“We know anybody can look it up, BaseballSavant[.com] or anything that’s online, the balls that are hit hardest are the balls over the plate whether it’s fastball, slider, changeup,” Bowie hitting coach Ryan Fuller, who is also the organization’s full-season hitting coordinator, said. “So, we’re really looking to do damage over the heart of the plate. If it’s a slider 0-0 or a slider 3-2 and they put it in an area we feel like we can get a good swing off of, they’re being rewarded for that.


“If it’s a pitch … a ball or two off the plate and you get punched out, we’re saying, that’s not what we deal with. We’re not preparing you for Low-A, Double-A. You’re being prepared for Yankee Stadium, Game 7, ALCS. The zone is going to get better as you go up; we need to refine that zone with our swing decisions here in Bowie.”

Some players can get to balls that others can’t, but generally, Fuller said, the data shows that the damage comes in the middle of the plate.

“You go through [Astros star] Alex Bregman, [Washington Nationals star Juan] Soto, all these guys, the percent of their swings are really over the heart of the plate, where they do the damage it’s going to be a little deviation lower or higher, but for the most part it’s going to be those middle-middle pitches,” Fuller said. “We look at all that, but the message is if you’re looking middle, your misses are going to be smaller, rather than looking in, the ball runs in a little bit more, we swing, and now we’re swinging at balls.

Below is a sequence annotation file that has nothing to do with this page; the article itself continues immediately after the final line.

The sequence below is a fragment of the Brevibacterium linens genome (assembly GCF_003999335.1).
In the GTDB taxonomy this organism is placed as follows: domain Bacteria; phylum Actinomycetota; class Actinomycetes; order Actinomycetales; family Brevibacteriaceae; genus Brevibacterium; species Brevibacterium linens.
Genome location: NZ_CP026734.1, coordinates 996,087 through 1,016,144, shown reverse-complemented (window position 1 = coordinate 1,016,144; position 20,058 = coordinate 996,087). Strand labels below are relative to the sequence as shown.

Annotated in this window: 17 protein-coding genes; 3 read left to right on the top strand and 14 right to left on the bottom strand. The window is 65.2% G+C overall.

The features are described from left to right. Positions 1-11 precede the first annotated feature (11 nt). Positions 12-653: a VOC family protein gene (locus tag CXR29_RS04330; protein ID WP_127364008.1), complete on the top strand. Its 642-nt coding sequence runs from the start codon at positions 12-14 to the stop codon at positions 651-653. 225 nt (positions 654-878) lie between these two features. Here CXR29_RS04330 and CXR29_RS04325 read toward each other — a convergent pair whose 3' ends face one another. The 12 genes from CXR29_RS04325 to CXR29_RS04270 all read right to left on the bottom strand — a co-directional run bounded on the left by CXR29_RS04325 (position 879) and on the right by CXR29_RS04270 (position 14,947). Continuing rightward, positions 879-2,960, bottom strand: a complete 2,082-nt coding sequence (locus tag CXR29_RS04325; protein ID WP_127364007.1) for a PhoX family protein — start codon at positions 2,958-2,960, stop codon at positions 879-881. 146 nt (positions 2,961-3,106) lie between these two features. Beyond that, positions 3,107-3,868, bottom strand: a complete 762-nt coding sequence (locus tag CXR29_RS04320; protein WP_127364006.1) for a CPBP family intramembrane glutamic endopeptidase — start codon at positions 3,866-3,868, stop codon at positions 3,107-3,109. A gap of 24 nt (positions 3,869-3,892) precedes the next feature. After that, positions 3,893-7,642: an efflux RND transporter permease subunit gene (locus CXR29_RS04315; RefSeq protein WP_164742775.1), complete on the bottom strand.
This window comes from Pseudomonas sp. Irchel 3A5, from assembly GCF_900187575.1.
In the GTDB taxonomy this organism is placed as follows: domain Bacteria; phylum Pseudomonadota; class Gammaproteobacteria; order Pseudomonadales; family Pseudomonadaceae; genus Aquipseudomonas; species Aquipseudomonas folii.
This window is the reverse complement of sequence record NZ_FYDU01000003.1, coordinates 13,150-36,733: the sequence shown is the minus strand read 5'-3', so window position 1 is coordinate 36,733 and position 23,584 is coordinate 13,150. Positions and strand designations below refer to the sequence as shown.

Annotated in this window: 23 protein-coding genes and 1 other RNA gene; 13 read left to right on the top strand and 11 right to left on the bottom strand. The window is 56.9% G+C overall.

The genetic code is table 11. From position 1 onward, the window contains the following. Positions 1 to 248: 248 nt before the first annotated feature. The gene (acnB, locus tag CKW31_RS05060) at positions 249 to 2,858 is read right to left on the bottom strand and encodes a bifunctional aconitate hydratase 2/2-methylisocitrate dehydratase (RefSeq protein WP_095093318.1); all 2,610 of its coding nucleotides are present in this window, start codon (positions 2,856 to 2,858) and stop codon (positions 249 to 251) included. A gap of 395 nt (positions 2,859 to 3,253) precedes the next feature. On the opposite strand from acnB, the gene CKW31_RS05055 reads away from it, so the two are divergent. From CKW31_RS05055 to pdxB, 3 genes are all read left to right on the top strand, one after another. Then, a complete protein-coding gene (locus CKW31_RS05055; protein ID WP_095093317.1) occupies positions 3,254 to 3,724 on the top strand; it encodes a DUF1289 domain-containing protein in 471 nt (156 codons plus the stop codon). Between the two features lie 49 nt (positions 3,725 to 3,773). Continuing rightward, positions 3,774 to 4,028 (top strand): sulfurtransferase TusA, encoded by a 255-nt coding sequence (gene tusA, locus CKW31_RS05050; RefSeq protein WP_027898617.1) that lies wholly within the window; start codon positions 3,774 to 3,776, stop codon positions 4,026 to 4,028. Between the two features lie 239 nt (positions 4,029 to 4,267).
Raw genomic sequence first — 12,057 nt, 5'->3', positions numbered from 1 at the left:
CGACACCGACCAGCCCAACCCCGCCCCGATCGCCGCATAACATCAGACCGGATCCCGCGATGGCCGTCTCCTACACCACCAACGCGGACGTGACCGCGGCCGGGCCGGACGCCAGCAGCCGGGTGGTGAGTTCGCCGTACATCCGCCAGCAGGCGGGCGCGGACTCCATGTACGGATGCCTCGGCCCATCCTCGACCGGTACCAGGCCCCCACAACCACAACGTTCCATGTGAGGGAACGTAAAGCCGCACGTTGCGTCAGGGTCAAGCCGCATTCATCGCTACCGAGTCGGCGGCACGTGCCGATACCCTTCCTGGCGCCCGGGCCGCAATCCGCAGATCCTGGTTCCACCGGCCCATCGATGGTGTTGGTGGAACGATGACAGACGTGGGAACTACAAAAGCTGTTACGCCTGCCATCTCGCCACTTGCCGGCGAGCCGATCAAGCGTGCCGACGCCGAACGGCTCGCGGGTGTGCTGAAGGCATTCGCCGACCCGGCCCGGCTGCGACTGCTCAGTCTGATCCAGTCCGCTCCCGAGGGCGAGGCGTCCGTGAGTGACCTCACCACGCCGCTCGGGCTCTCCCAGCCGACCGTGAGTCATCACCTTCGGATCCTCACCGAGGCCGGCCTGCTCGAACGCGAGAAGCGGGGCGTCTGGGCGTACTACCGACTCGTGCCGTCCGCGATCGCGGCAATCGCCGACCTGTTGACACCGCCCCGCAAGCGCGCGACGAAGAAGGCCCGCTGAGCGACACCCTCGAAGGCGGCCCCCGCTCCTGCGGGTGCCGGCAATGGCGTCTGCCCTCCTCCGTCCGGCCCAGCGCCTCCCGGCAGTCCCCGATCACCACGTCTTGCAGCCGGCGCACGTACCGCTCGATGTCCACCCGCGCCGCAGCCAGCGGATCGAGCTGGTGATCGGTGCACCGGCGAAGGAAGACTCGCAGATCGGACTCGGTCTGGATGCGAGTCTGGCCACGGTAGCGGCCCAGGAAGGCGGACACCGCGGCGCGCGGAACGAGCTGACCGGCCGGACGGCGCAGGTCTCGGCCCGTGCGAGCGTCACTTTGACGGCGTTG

“It’s kind of setting our expectations on where we want to look and having our misses be really small so we can still do damage on those pitches.”

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Joey Ortiz, one of the breakout hitters in the Orioles’ farm system this year, said the players can access the data on their phones through an app and frequently find themselves comparing swing-decision scores. Fuller said players love to share them with one another on a weekly or seasonal basis, which shows they’re paying attention to what they should be.

“It’s exciting,” Fuller said. “They’re focusing on the right things. We always say you get what you focus on, and when you focus on getting good swing decisions you get hard contact.”


Adley Rutschman, the organization’s top hitting prospect and the No. 2 overall prospect in all of baseball, said such evaluations are “a big part of what we do.”

“We want to obviously give ourselves the best chance to hit and do damage and controlling the strike zone is a big part in that,” Rutschman said. “We take a lot of pride in that.”

Ortiz said such work and the process Orioles hitters are trained to attack pitches over the heart “just helps you focus.”

“We have a good idea of what we want to swing at, what pitches we can drive, and that’s the main focus, get a pitch you can drive, don’t miss it, and just kind of take pitches that are borderline, take pitches that are off,” Ortiz said. “An away pitch that you might not be able to get a good swing off on, take it, and be OK with taking a borderline pitch and getting a strike called. It’s just, I feel like, being OK with the pitcher getting away with a pitcher’s pitch.

“As a hitter, you look for your one pitch, and don’t miss it.”